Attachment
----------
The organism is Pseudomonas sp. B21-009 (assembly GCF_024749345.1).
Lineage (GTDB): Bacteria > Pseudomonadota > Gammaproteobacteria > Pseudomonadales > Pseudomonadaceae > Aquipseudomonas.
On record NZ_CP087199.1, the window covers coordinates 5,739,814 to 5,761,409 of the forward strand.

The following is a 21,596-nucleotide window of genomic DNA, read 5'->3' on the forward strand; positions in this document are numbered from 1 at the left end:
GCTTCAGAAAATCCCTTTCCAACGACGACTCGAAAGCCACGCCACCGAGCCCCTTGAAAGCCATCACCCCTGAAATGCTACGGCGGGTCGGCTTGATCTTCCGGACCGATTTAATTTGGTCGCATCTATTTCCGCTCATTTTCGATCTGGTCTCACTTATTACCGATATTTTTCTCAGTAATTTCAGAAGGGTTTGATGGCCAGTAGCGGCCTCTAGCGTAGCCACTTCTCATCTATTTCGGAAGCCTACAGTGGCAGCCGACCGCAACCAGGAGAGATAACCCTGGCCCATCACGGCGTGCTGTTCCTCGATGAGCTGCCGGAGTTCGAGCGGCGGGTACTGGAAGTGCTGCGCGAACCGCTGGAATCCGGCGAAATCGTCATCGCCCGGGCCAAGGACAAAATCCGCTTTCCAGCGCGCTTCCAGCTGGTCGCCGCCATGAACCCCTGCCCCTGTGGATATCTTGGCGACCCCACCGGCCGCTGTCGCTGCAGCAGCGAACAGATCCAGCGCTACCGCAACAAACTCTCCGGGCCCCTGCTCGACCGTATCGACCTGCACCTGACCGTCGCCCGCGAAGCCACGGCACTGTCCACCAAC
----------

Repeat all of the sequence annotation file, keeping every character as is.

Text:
The organism is Pseudomonas sp. B21-009 (assembly GCF_024749345.1).
Lineage (GTDB): Bacteria > Pseudomonadota > Gammaproteobacteria > Pseudomonadales > Pseudomonadaceae > Aquipseudomonas.
On record NZ_CP087199.1, the window covers coordinates 5,739,814 to 5,761,409 of the forward strand.

The following is a 21,596-nucleotide window of genomic DNA, read 5'->3' on the forward strand; positions in this document are numbered from 1 at the left end:
GCTTCAGAAAATCCCTTTCCAACGACGACTCGAAAGCCACGCCACCGAGCCCCTTGAAAGCCATCACCCCTGAAATGCTACGGCGGGTCGGCTTGATCTTCCGGACCGATTTAATTTGGTCGCATCTATTTCCGCTCATTTTCGATCTGGTCTCACTTATTACCGATATTTTTCTCAGTAATTTCAGAAGGGTTTGATGGCCAGTAGCGGCCTCTAGCGTAGCCACTTCTCATCTATTTCGGAAGCCTACAGTGGCAGCCGACCGCAACCAGGAGAGATAACCCTGGCCCATCACGGCGTGCTGTTCCTCGATGAGCTGCCGGAGTTCGAGCGGCGGGTACTGGAAGTGCTGCGCGAACCGCTGGAATCCGGCGAAATCGTCATCGCCCGGGCCAAGGACAAAATCCGCTTTCCAGCGCGCTTCCAGCTGGTCGCCGCCATGAACCCCTGCCCCTGTGGATATCTTGGCGACCCCACCGGCCGCTGTCGCTGCAGCAGCGAACAGATCCAGCGCTACCGCAACAAACTCTCCGGGCCCCTGCTCGACCGTATCGACCTGCACCTGACCGTCGCCCGCGAAGCCACGGCACTGTCCACCAAC